History and Iconography
The World trump presents a great variety of iconographical solutions.
In many of the World cards, some kind of sphere (or circle) is present. Such object can obviously be thought to represent Earth, but in some cases (e.g. Bodet) the sphere represents the sky: in this case, the World seems to identify the whole Universe. In Italian, the word "Mondo" can actually mean "the Universe" as well as "the World."
In most of the World cards, a single human character dominates the card. When a sphere is present, the character usually stands on the sphere, as to signify triumph over the World. The triumphing character can be interpreted as an allegory of an abstract principle ruling over the world. Allegorical characters standing over the world, or keeping a foot over the world, are common in ancient collections of emblems, such as Cesare Ripa Iconologia or Minerva Britanna. In world cards, the variety of the characters triumphing over the world is great: there are both male and female characters, naked or dressed in harmour. Identifying them is often very difficult or impossible.
There also are exceptions to the presence of a single human character. E.g. in Cary-Yale_Visconti_Tarot there is a woman in the upper part of the card and a landscape with a knight below her (no sphere is present in this case). The Visconti-Sforza_Tarot deck features two angels holding the sphere of the World.
This pattern in which a human figure is associated to a depiction of the world is similar to the idea of Microcosmus, i.e. the correspondence of the inner structure of the human being to the outer structure of the Universe. This concept is explained by some verses in the Minerva Britanna, a collection of emblems published in 1612:
Hear what's the reason why a man we call
A little world and what the wiser meant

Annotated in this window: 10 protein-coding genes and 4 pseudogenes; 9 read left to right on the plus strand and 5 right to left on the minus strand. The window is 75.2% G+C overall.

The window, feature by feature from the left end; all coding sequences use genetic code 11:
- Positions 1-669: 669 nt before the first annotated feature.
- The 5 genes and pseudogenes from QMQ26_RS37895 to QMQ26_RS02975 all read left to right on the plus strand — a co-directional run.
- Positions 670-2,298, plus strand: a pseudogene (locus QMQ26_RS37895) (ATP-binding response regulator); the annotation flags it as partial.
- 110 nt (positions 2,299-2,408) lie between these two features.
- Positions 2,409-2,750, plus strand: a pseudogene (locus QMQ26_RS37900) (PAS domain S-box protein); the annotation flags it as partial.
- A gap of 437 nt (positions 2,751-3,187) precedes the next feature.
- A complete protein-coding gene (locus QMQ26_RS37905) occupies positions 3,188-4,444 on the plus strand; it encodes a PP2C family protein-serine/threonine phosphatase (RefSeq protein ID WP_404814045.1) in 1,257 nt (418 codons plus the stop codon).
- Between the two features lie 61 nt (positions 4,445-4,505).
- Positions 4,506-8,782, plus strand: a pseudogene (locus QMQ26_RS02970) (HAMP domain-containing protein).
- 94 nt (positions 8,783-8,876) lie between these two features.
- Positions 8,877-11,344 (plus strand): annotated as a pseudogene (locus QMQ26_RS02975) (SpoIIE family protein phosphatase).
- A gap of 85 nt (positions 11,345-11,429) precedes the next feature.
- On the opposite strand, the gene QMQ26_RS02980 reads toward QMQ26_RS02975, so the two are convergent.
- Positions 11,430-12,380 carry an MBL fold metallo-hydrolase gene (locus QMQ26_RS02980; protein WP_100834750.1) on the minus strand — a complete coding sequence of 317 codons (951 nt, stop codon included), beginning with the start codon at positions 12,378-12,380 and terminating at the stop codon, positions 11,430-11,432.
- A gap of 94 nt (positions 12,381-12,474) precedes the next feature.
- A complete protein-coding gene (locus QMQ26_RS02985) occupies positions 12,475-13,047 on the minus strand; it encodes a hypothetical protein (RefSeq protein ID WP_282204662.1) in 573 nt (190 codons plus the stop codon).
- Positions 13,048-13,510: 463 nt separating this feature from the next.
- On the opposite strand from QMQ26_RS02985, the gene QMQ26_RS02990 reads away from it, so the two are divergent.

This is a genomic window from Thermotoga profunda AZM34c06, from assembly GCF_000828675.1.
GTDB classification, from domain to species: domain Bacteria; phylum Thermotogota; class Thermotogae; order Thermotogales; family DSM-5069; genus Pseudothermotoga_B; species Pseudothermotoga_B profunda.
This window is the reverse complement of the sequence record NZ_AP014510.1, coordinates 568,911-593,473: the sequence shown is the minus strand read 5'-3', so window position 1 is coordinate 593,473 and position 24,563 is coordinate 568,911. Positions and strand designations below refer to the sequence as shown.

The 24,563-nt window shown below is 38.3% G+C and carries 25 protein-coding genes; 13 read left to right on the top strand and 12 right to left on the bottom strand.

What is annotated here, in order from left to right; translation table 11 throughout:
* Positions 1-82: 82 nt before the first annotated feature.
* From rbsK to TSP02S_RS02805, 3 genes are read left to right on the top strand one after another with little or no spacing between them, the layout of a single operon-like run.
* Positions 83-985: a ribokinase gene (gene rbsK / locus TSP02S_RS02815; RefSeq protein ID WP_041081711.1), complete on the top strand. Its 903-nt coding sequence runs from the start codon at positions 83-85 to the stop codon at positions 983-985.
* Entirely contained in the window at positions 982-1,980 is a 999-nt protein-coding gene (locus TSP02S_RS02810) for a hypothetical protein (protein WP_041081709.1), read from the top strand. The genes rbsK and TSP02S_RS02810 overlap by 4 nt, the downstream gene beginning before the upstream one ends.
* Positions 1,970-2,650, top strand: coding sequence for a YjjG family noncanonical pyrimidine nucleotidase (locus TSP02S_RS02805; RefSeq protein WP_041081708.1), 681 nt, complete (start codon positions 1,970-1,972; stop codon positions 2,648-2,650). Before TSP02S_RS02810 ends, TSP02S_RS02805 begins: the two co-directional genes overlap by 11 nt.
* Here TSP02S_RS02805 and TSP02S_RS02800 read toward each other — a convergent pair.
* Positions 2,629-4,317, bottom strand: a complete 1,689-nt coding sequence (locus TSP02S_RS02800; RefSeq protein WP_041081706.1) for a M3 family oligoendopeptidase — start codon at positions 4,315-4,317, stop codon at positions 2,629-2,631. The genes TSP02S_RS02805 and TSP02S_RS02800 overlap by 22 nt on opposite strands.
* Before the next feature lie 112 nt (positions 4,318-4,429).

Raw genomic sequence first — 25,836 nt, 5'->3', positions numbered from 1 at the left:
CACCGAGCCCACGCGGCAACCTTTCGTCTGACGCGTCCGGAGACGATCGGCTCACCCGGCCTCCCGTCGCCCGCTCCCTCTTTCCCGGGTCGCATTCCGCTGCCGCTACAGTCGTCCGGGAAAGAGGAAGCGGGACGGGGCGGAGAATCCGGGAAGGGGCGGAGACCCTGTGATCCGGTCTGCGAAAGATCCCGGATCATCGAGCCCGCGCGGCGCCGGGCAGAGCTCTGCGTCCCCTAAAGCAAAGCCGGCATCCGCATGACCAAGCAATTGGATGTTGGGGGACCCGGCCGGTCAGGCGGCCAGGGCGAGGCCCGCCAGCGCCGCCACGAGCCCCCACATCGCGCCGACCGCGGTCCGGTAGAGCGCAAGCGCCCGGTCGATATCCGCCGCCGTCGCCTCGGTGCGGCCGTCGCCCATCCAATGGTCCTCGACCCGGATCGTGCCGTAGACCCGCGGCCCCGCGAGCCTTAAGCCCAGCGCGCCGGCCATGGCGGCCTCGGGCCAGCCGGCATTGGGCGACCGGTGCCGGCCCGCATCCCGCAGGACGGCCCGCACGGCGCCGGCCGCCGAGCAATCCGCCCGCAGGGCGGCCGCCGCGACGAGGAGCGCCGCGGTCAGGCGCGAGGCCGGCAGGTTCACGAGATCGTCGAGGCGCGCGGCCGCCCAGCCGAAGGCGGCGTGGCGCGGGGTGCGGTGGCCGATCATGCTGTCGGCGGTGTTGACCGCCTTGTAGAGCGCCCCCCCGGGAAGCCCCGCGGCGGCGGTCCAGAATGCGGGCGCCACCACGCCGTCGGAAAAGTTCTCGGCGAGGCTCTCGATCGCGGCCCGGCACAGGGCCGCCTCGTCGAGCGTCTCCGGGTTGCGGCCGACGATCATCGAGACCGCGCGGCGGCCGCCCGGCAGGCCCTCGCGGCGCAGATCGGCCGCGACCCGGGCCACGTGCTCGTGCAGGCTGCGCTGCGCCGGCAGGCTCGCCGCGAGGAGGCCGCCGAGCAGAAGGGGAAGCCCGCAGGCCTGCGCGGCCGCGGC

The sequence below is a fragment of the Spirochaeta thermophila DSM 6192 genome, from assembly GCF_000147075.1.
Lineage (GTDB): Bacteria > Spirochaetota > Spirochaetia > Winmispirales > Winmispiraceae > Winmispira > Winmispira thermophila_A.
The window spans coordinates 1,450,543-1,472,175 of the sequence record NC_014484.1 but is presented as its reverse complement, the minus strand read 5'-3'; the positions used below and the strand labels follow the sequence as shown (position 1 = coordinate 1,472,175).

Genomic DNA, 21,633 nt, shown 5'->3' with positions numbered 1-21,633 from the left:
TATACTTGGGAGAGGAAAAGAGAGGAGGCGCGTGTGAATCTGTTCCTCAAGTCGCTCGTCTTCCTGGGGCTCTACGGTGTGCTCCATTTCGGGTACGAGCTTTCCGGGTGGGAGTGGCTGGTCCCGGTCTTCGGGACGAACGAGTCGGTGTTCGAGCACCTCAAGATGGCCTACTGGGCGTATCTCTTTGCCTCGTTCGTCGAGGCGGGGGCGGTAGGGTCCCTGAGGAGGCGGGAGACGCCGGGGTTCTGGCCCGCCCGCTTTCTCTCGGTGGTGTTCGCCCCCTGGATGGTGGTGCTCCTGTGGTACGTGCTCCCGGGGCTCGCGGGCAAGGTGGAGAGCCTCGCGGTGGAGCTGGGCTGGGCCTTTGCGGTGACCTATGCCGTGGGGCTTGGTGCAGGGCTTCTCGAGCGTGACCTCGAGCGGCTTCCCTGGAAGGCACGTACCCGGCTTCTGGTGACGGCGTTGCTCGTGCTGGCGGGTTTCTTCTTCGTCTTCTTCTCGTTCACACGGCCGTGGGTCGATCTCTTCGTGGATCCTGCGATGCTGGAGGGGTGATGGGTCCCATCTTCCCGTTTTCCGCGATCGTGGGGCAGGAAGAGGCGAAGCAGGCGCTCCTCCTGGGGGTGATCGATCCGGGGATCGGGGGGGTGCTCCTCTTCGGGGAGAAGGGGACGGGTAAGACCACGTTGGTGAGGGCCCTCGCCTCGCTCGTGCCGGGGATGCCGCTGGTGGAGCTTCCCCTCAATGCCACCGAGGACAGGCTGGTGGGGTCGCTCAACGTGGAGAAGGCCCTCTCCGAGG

By this new name: two lights Celestial
Are in his head, as in the Element.
Just as the wearied Sun at night is spent,
So seems but the life of man a day,
At morn he's born, at night he flies away.
Of heat and cold as is the Air composed,
So likewise man we see breath's wet and cold,
His body's earthy: in his lungs enclosed,
Remains the Air: his brain does moisture hold,
His heart and liver, to the heat enfold:
Of Earth, Fire, Water, Man thus framed is,
Of Elements the threefold Qualities.
 When the sphere of the world is not represented
We also have World cards with no circle at all, such as the Rider Waite Smith World card. This has been the most common pattern for many centuries, for instance it is present in Grimaud Ancien Tarot de Marseille and Jacques Vieville Tarot. Actually, versions of this pattern appear quite early, e.g. in one of the engraved cards found in the Visconti Castle in Milan (Kaplan II, 293).
The figure in the middle of the card sometimes is haloed (Vieville) and can be identified as Jesus Christ. The Sermones de Ludo Cum Aliis (c.1470) refers to the World as "El mondo (cioe Dio Padre)" (The world i.e. father God), so it seems that this card as always been related to God. Such figure is always naked or almost naked. On the other end, the sex of the character can be both male of female: in many cases the sex of the figure cannot be exactly defined because the quality of the wood engravings is exremely poor.
The single figure in the cards with no sphere is surrounded by an oval vegetal frame. This oval frame leaves some room in the corners. This space is filled by a Tetramorph: the symbols of the four evangelists. Kaplan suggests that this four symbols could correspond to the four elements. Interestingly, the four elements appear in the sphere of the Bologna World cards.
St Irenaeus of Lyons (2nd century CE) may have been the first to link images from the four living creatures (of Revelation, harking back to Ezekiel, of course) to the four Evangelists (in Against Heresies, Book III, Ch. XI:8):
For, [as the Scripture] says, "The first living creature was like a lion," symbolizing His effectual working, His leadership, and royal power; the second [living creature] was like a calf, signifying [His] sacrificial and sacerdotal order; but "the third had, as it were, the face as of a man,"-an evident description of His advent as a human being; "the fourth was like a flying eagle," pointing out the gift of the Spirit hovering with His wings over the Church. And therefore the Gospels are in accord with these things, among which Christ Jesus is seated.